From The Wall Street Journal:
My late father-in-law detested vague or imprecise language. “Don’t tell me you saw a person,” went his typical complaint. “What kind of person was it? A man or a woman? Tall or short? Old or young?”
He, like his contemporary Roald Dahl, came from an era when people valued clarity in speech and writing and believed words should reveal meaning rather than conceal it. Puffin Books has made the passing of that era obvious by subjecting Dahl’s books to a ghastly process of social-justice blandification.
The Telegraph reports that Puffin functionaries and hired “sensitivity readers” have combed through Dahl’s works for children—including whizbang novels such as “Matilda,” “The Twits,” and “James and the Giant Peach”—and cut all references to fatness, craziness, ugliness, whiteness (even of bedsheets), blackness (even of tractors) and the great Rudyard Kipling, along with any allusion to acts lacking full and enthusiastic consent. Some male characters have been made female; female villains have been made less nasty; women in general have been socially elevated; while mothers and fathers, boys and girls have dwindled into sexless “parents” and “children.”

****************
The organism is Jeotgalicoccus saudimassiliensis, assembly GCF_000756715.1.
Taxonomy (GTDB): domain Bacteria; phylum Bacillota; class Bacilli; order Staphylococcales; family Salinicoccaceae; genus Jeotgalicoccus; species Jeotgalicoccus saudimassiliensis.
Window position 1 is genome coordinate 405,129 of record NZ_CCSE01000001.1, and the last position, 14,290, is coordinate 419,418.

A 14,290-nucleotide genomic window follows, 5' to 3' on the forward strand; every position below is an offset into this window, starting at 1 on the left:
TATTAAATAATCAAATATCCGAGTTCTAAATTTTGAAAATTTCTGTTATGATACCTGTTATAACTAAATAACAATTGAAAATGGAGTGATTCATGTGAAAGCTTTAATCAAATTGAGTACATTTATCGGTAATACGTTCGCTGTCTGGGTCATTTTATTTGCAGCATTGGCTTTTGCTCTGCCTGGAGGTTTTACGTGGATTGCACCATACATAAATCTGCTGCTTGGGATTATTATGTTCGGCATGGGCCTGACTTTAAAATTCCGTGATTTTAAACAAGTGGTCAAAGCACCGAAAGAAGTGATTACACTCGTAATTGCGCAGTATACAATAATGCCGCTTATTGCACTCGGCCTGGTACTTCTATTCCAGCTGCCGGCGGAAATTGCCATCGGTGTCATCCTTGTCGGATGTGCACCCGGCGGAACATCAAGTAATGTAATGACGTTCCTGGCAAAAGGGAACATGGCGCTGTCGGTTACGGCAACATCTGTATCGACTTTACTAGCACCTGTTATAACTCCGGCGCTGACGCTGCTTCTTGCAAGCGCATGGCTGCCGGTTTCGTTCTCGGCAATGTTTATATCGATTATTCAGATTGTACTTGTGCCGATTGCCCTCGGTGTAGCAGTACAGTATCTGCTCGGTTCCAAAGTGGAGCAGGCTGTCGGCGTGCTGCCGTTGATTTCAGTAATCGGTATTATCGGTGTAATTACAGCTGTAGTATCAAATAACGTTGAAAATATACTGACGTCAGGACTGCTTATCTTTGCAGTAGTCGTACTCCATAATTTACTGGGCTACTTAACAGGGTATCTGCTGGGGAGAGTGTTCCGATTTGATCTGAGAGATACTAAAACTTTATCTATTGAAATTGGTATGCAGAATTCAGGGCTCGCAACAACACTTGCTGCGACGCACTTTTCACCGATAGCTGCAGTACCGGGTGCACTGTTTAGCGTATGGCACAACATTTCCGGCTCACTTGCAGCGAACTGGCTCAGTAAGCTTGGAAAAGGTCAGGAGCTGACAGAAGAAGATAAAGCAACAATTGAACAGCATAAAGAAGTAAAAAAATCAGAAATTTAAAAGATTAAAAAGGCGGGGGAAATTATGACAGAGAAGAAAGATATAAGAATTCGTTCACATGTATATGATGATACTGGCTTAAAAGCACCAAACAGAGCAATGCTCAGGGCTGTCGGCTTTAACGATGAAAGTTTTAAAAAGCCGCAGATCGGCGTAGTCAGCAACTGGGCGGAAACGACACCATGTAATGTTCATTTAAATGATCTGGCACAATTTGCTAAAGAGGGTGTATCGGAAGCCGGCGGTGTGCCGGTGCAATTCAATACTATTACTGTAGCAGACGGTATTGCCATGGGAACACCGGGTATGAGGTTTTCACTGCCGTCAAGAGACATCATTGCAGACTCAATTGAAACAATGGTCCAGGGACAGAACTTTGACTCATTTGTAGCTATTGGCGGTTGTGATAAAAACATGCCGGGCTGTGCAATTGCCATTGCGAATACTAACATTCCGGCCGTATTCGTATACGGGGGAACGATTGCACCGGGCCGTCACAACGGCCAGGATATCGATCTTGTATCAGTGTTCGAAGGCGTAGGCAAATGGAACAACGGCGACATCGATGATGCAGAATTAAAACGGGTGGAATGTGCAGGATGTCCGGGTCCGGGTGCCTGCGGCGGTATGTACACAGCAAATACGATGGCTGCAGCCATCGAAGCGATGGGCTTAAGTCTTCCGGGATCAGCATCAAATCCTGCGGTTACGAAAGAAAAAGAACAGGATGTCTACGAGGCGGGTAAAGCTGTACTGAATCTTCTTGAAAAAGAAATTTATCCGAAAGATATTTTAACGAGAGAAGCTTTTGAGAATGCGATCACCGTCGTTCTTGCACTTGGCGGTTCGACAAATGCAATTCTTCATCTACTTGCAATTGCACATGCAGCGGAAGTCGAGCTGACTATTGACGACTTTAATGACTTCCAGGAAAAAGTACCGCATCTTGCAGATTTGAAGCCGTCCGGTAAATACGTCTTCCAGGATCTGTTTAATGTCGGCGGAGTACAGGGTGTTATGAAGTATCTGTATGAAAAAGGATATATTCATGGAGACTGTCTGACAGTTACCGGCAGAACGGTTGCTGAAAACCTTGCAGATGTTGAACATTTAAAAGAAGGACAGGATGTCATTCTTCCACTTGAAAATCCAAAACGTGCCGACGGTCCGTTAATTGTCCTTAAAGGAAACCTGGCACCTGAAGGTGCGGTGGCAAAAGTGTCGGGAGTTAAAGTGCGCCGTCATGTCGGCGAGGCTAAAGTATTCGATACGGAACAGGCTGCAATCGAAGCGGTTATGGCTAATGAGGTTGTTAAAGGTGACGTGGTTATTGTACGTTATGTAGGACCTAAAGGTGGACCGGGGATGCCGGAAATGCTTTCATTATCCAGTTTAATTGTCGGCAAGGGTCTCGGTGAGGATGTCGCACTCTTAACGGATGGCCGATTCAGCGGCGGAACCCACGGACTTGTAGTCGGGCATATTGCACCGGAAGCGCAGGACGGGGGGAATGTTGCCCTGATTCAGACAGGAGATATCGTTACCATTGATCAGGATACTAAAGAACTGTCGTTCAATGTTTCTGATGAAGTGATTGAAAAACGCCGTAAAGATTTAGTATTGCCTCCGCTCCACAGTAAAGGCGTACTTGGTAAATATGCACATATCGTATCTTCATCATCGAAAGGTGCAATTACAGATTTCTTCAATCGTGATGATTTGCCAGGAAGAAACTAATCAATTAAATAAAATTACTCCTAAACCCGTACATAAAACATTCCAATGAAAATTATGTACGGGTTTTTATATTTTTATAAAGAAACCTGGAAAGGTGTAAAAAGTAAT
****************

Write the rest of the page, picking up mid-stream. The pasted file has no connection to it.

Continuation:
Dahl, who died in 1990, didn’t agree to these changes—consent came from Netflix, which bought Dahl’s estate in 2018. Many of the edits reveal a total failure to understand why children love the spiky and opinionated British writer and why they gobble his stories as fast as his porcine characters eat sweets. Dahl’s writing flashes with menace and tenderness; it’s funny, exciting and unpredictable.
Like all the most enduring stories for children, Dahl’s are odd and original. They stir the mind, disquiet the spirit, and stimulate the imagination. To read “Peter Pan” or “Alice in Wonderland” is to plunge into a fever dream; to read Dahl’s “Charlie and the Chocolate Factory” is to careen through a fantastical landscape full of greedy youngsters (and indulgent adults) who meet bizarre and terrible fates. Stripping away the weirdness expunges the magic.
Link to the rest at The Wall Street Journal